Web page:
Each year about 36,000 die in the United States from the flu. But on Sept. 22 about 100 members of N.C. Central University community got some protection from the deadly virus. Shots were offered to all of NCCU faculty, staff, students, retirees and dependents covered by the N.C. State Health Plan.
To get the flu shots, which were given in the Alfonso Elder Student Union, community members had to bring a photo ID and their health insurance card.
The flu shot clinic was administered by LaRita Brooks, NCCU human resources benefits specialist.
“I would advise students to get the flu shot. You don’t know how bad the flu will affect you,” said Veta McNeill-Best, an administrative support specialist in NCCU budget and financial planning.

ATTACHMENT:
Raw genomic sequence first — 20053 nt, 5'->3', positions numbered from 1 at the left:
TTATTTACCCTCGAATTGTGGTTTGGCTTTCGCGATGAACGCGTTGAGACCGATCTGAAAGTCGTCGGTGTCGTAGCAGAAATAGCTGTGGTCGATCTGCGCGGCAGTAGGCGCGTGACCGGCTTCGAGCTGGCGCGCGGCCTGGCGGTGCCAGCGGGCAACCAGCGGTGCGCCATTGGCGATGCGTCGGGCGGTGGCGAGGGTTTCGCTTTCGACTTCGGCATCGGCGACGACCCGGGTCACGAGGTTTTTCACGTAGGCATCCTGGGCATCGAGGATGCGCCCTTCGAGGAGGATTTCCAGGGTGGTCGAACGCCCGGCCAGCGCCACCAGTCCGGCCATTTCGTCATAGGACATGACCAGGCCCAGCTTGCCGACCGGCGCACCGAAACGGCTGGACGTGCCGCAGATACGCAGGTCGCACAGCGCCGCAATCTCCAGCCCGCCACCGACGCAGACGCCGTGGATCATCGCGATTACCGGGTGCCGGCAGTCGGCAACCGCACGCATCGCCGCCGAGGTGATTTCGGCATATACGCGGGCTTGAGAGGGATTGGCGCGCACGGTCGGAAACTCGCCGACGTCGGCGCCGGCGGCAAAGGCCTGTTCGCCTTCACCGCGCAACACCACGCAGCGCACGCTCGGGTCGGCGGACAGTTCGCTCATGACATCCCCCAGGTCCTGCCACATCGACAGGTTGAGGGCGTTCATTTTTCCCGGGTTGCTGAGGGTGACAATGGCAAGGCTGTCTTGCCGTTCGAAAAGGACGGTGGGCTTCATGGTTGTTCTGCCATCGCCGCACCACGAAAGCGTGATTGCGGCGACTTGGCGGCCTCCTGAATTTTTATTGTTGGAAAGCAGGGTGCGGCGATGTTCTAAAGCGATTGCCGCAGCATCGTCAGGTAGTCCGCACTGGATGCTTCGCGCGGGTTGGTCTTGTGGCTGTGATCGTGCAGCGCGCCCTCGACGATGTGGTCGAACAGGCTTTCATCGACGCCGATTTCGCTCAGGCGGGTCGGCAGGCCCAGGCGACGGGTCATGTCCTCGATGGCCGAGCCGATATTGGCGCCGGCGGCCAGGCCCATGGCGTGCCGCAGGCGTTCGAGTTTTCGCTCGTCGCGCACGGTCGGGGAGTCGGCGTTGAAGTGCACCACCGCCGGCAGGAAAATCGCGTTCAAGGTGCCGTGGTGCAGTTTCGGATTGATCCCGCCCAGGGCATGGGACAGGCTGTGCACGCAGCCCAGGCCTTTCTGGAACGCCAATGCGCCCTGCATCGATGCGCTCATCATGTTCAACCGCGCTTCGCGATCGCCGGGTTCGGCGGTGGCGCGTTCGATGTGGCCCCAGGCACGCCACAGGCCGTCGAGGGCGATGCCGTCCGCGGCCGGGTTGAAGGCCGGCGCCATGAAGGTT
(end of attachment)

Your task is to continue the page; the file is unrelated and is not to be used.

“You could cause serious illness to a close friend, the elderly or a family member who doesn’t have a strong immune system.” McNeill-Best, who said she gets a flu shot every year said that she has never had the flu, but she has seen family members suffer miserably from high fevers and chills. “They felt bad all over,” she said. “I was up all night trying to care for them. Now, they get the flu shot.”
The flu, or influenza, is a respiratory illness caused by a virus that changes slightly each year. It is very contagious and is usually spread by the coughing and sneezing of an infected person. Infected adults can unknowingly pass the virus to infants and children. The Centers for Disease Control and Prevention recommends flu shots every year for everyone six months or older.